A long driveway winds under oak trees, circling a white marble fountain with cascading water sparkling from mythical creatures frozen in motion. The heavy front door of solid bronze and glass swings open as a prelude to entering the grand home of Karen Durden and family. Karen Durden, the perfect host, greets visitors with her typical large warm smile and innate class. This estate, she explains, is a dream fulfilled by her late husband Earl Durden. One of Northwest Florida’s most prominent businessmen, K. Earl Durden was an icon in the railroad industry. He is best known in Panama City, his chosen hometown, as the owner/operator of the Bay Line Railroad. He owned 16 railroads across the country. Florida
Trend Magazine named him one of the 100 most influential persons in Florida.
Among many other notable achievements and positions, Earl Durden was a former chairman of the Florida Transportation Commission and longtime chairman of The American Short Line and Regional Rail Road Association. “Villa Chimera,” as the Durdens named their mansion, stands to evidence the owners’ great love and celebration of life. Since her husband’s passing, Karen Durden has maintained the house just as it was. It serves as a reminder of the most cherished memories. “We loved traveling to Italy. We immersed ourselves in “La Dolce Vita” and admired the beauty of Italy’s ancient and timeless structures. When we came back home one spring, I drew the basic layout of the house,” Karen reminisces.
Inspired by one of the most influential Italian architects of the Renaissance, Andrea Palladio, Villa Chimera incorporates elements of classical Roman and Greek architecture–most poignantly the symmetrical layout and the dramatic 24-foot columns that dominate the façade as well as the stairs leading to an expansive terrace with beautiful views of the sculptured garden overlooking St. Andrews Bay. Much time was dedicated to studying the original architecture. “For my birthday one year, I asked for a pilgrimage to all the existing Palladian Villas in Northern Italy. I researched all of Andrea Palladio’s remaining structures, and my husband and I started on an adventure to find and tour the buildings that were still standing from the 1500s.” Karen began collecting antiques from around the world as a young woman. Many aspects of the house were planned to showcase those furnishings plus the ones she discovered with her late husband; “Our travels to Italy were the happiest times of our lives.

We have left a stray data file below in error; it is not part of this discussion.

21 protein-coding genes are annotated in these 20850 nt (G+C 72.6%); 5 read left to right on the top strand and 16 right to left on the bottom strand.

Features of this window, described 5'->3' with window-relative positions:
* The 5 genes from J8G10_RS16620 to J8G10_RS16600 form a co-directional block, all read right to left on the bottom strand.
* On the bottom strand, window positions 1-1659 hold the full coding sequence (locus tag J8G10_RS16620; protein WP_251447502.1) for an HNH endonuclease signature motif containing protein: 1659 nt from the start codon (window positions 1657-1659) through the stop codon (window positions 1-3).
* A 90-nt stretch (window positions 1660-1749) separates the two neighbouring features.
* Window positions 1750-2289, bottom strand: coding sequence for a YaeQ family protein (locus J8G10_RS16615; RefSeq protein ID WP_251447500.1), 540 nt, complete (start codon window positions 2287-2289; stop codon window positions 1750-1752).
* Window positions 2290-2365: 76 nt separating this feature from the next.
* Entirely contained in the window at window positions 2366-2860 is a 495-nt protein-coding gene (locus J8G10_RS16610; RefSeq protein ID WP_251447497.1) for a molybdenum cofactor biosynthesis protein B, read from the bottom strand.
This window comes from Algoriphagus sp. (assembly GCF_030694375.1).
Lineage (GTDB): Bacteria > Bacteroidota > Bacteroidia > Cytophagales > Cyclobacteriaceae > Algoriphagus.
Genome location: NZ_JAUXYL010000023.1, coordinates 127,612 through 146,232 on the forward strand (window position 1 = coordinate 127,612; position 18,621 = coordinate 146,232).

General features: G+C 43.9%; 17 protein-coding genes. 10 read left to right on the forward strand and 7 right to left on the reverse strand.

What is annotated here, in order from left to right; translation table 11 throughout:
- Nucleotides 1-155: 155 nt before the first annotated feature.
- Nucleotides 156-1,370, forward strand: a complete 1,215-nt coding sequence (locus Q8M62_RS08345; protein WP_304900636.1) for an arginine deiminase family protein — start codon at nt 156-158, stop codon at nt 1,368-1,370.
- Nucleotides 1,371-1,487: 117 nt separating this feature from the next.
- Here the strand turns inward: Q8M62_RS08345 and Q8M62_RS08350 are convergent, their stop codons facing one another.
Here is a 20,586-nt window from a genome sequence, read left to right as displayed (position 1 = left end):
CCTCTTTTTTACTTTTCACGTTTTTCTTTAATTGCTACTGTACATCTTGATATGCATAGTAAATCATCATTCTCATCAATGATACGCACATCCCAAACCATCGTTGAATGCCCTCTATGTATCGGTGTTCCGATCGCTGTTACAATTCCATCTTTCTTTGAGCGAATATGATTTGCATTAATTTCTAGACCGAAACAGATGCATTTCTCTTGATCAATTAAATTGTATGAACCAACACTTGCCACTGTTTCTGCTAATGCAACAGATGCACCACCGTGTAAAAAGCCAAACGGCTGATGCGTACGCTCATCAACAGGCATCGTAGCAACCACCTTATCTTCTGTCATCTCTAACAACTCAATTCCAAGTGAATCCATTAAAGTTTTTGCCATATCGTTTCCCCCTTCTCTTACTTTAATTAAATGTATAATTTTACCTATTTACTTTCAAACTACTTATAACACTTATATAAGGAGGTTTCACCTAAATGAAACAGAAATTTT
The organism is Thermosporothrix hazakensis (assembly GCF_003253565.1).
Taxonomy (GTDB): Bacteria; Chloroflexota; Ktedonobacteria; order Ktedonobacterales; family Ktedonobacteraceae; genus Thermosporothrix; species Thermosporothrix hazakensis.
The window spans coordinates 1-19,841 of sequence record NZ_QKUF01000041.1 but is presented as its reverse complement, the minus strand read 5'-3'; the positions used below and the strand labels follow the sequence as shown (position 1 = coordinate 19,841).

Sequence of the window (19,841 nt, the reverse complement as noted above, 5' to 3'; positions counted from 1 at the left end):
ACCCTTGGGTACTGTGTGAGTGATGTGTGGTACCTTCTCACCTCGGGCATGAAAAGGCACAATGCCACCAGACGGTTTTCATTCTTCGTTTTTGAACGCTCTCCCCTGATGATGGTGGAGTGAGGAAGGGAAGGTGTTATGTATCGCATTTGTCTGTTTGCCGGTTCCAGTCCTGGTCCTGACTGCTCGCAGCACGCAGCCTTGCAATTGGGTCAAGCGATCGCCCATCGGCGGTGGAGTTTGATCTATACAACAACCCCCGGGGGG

Each treasure purchased has served as a reminder.” The house was designed for the comforts of the owners and their family. Unlike its Italian inspirations, with a four-car garage, the 45-foot infinity pool, and state-of-the-art smart house technology, it offers all the amenities of a new construction. Stepping inside the entrance hall feels momentous. With its domed ceiling, accentuated by a custom-made 7-foot diameter chandelier, Karen declares it her favorite room as it stays light and sunny year-round. The 127-step Travertine staircase, pillow-cut Crema limestone walls, and marble compass rose inlay in the honed limestone floor are among her favorite design elements. A large dining room opens to the left of the foyer with a Baroque marble pedestal table that can comfortably seat twelve guests. The masterpiece was hand-carved by an artisan in Rome and it took nine months to receive.
Painted Venetian plaster decorates the walls and the flooring draws the eyes with harlequin-cut marble refined with bronze borders. A doorway leads to the great room with stunning antique furniture and paintings. Walls and furniture are upholstered in green and gold silk Brocatelle fabric imported from renowned Luigi Bevilacqua weaving workshop in Venice. All fabrics throughout the house are imports from Venice’s most exclusive manufacturers Fortuny, Rubelli, and Bevilaqua. Many of the lamps in the house were hand-made by two artisan sisters in Venice, who since have closed their boutique shop and retired, Karen explains. The memories are bittersweet and there are many stories that involve her and her husband’s hunt for the perfect items to complement their new home. During one of their trips, they set off to the island of Murano to find one of the world-renown artisan-made chandeliers. When the chandeliers on display in the glass maker’s showroom were not quite what the couple had been looking for, a local antique dealer invited them to his Palazzo on the Grand Canal.